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Colossians 2:2,3

“That their hearts (and Paul is speaking of the believers up there in Laodicea in Asia Minor) might be comforted, being knit together in love, and unto all riches of the full assurance of understanding, to the acknowledgment (or the acceptance) of the mystery of God, and of the Father, and of Christ. In whom are hid all the treasures of wisdom and knowledge.”

So we see that all treasures of wisdom and knowledge are hidden in the mysteries of God. What is the revelation here that the Old Testament is vague about? The Trinity! Now we know that the Old Testament has evidences of the Triune God, but you see this is why the Hebrews, and the Rabbi’s even of our own present day, call Christians almost pagan because we worship three Gods. They don’t recognize the Trinity back there in the Old Testament, and they still don’t. But here is a revelation that God is a Triune God, and it’s a revelation that Paul brings out that God is the Father, Son, and Holy Spirit.

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Colossians 1:13-15

“Who hath delivered us from the power of darkness, and hath translated us into the kingdom of his dear Son: In whom we have redemption through his blood, even the forgiveness of sins: Who (speaking of the Son up in verse 13.) is the image of the invisible God, the firstborn of every creature: “

Now Who is the invisible God? The Triune! The Trinity: God the Father, God the Son, and God the Holy Spirit. They’re Spirit, and they were invisible, but out of that invisible Triune God stepped the Son, and He became visible. In the Old Testament economy it was a temporary thing, and then He would disappear, but in our New Testament account He became visible, tangible, touchable, He lived in the flesh by virtue of His Bethlehem birth. All right, it’s the same God now manifested in the flesh by the Son.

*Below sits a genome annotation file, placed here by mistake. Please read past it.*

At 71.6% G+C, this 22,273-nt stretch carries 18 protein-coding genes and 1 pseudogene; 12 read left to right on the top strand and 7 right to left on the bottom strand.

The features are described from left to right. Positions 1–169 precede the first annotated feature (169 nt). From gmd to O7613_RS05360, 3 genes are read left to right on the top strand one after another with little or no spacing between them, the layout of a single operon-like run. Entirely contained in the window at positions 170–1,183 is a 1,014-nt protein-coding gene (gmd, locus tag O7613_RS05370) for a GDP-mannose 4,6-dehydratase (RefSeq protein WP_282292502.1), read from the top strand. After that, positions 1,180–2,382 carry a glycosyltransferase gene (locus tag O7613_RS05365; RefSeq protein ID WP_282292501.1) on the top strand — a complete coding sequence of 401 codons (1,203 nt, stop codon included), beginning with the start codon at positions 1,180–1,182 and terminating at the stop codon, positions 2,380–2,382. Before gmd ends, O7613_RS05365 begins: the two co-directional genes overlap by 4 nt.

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Psalms 2:2,3

“The kings of the earth set themselves (the rulers of the Gentile nations), and the rulers (of Israel), take counsel together, against the Lord, and against his anointed, saying, Let us break their bands asunder, and cast away their cords from us.”

What’s this about? Rome, Pilate and others in authority, consorting with the high priests and rulers of Israel to crucify the Messiah. In those final days of Christ’s earthly life before He was crucified, what’s the Jews position? When Pilate said, “I see nothing wrong with this man,” they said, “We have no king, but Caesar. Away with this Man. We’ll not have Him to rule over us. Crucify him.”

That’s the prophecy. They’re rejecting His offer of ruling them as a benevolent King. They don’t want any part of it. So they say, “Break his bands asunder.” I’d like to stop a second. Do you see the pronouns here are plural? Where the people say, “Let us break their bands asunder, and cast away their cords from us.” Why plural? Remember what I taught you way back in Genesis Chapter 1, Elohim is a plurality. It’s a Godhead of three, not one. Here’s the reason for the pronoun. Same way back in Genesis 1:26, when God said, “Let us make man in our image,” what are the pronouns? They’re plural. Because Elohim is a Trinity. He’s a plurality in the Godhead.

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Let’s pick up here in Chapter 13, and I’m not going to take this last chapter verse by verse, as you can read it at your leisure. However, I do want to close the Book with the final verse which is verse 14. This verse is probably the clearest statement concerning the Trinity that you can find anywhere in Scripture, next to Christ’s baptism. I know when someone writes wanting to know where we get the idea of the Trinity (and if we can give them Scriptures for it), that the two we use the most are this one and where Christ was baptized:

Matthew 3:16,17

“And Jesus, when he was baptized, went up straightway out of the water: and, lo, the heavens were opened unto him, and he saw the Spirit of God descending like a dove, and lighting upon him: 17. And lo a voice from heaven, saying, `This is my beloved Son, in whom I am well pleased.'”